E&H Exchange Students Respond to London Terror Attack

On March 22, a terror attack took place in London outside of the Palace of Westminster. The attacker has been identified as 52 year old Khalid Masood.

On March 28, The Guardian reported that Masood’s former boss described him as “an ‘apolitical’ man who showed no interest in radical Islam in the two years he lived in Luton.”

Farasat Latif, a colleague of Masood, stated to the Guardian that Latif himself had in fact been involved in multiple confrontations with a radical Islamist group al Muhajiroun.

At 2:40 p.m. on March 22, Masood drove a car on the Westminster bridge and ran into multiple pedestrians. According to BBC, he then crashed the car into the railings near Parliament where he proceeded to run from the car and attack 48-year-old police officer Keith Palmer with two knives. Palmer died shortly after.

Many attempted to save his life, including Great Britain’s Boxing Coach Tony Davis and Conservative MP Tobias Ellwood. Ellwood attempted CPR on Palmer before he died.

Fifty other people from twelve different nationalities were injured in the attack, according to BBC. Kurt Cochran, Aysha Frade and Leslie Rhodes were killed in the attack alongside Palmer.

On March 26, the Telegraph reported that Masood was shot during the attack by “a close protection officer attached to Defence Secretary Sir Michael Fallon.”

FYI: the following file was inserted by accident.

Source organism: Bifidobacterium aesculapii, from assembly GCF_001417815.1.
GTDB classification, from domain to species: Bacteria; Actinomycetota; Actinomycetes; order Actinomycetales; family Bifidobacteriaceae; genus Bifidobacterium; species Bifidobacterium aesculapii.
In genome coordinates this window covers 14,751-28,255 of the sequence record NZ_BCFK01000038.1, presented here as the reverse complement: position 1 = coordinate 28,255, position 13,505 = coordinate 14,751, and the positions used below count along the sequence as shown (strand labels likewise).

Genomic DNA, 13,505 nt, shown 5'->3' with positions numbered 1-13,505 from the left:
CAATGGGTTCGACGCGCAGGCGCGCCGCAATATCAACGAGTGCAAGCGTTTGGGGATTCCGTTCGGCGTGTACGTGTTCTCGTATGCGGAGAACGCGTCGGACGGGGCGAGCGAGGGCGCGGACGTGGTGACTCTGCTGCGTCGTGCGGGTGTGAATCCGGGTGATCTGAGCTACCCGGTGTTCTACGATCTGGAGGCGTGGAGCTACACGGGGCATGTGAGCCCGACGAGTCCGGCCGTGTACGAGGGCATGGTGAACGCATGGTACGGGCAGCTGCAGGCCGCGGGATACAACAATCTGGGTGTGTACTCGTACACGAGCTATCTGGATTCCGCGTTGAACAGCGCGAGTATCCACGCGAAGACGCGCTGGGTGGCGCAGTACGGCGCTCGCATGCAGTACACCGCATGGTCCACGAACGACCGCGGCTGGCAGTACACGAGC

Several Emory & Henry exchange students have shared their thoughts after the London attack.

“It was a terrible, unforeseen event. However, I know that the Londoners will be resilient and know that they must continue with their daily lives so as not to let the terrorists win,” said Sophie Musto, an American and Canadian Studies Major from the University of Nottingham.

“Obviously I was shocked when I first heard, and upset that something had happened. I was also slightly frustrated at being so far away from home, I felt so useless. However, I was also relieved that it wasn’t worse, for example compared to the Paris attacks, and a part of me knew that something was bound to happen at some point,” said Fiona Edwards a Classics studies major from the University of Exeter.

– Hailey Ellis

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